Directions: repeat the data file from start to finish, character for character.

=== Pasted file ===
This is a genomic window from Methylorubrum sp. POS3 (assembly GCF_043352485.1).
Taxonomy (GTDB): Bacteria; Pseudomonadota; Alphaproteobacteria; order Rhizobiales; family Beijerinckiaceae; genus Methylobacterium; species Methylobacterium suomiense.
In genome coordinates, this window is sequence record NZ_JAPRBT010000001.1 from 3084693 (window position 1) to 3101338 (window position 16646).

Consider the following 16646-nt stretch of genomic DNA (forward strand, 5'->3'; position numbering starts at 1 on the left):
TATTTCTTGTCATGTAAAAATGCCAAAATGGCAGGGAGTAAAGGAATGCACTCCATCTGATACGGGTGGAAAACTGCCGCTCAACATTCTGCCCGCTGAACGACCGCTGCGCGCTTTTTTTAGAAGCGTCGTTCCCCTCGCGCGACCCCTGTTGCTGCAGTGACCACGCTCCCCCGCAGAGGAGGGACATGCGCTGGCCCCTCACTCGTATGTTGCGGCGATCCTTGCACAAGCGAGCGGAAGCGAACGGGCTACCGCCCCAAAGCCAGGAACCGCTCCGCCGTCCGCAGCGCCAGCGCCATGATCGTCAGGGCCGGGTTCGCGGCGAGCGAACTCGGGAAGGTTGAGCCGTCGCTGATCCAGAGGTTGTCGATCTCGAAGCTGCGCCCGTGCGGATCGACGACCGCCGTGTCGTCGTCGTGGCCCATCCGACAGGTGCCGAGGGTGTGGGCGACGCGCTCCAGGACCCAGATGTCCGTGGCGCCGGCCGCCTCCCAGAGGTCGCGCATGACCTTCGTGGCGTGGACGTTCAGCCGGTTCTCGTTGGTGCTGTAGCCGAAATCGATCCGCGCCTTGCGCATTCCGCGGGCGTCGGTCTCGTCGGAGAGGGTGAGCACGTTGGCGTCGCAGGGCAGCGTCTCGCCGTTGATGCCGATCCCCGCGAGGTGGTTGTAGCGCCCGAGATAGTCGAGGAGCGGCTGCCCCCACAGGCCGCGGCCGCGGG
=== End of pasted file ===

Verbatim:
This is a genomic window from Methylorubrum sp. POS3 (assembly GCF_043352485.1).
Taxonomy (GTDB): Bacteria; Pseudomonadota; Alphaproteobacteria; order Rhizobiales; family Beijerinckiaceae; genus Methylobacterium; species Methylobacterium suomiense.
In genome coordinates, this window is sequence record NZ_JAPRBT010000001.1 from 3084693 (window position 1) to 3101338 (window position 16646).

Consider the following 16646-nt stretch of genomic DNA (forward strand, 5'->3'; position numbering starts at 1 on the left):
TATTTCTTGTCATGTAAAAATGCCAAAATGGCAGGGAGTAAAGGAATGCACTCCATCTGATACGGGTGGAAAACTGCCGCTCAACATTCTGCCCGCTGAACGACCGCTGCGCGCTTTTTTTAGAAGCGTCGTTCCCCTCGCGCGACCCCTGTTGCTGCAGTGACCACGCTCCCCCGCAGAGGAGGGACATGCGCTGGCCCCTCACTCGTATGTTGCGGCGATCCTTGCACAAGCGAGCGGAAGCGAACGGGCTACCGCCCCAAAGCCAGGAACCGCTCCGCCGTCCGCAGCGCCAGCGCCATGATCGTCAGGGCCGGGTTCGCGGCGAGCGAACTCGGGAAGGTTGAGCCGTCGCTGATCCAGAGGTTGTCGATCTCGAAGCTGCGCCCGTGCGGATCGACGACCGCCGTGTCGTCGTCGTGGCCCATCCGACAGGTGCCGAGGGTGTGGGCGACGCGCTCCAGGACCCAGATGTCCGTGGCGCCGGCCGCCTCCCAGAGGTCGCGCATGACCTTCGTGGCGTGGACGTTCAGCCGGTTCTCGTTGGTGCTGTAGCCGAAATCGATCCGCGCCTTGCGCATTCCGCGGGCGTCGGTCTCGTCGGAGAGGGTGAGCACGTTGGCGTCGCAGGGCAGCGTCTCGCCGTTGATGCCGATCCCCGCGAGGTGGTTGTAGCGCCCGAGATAGTCGAGGAGCGGCTGCCCCCACAGGCCGCGGCCGCGGG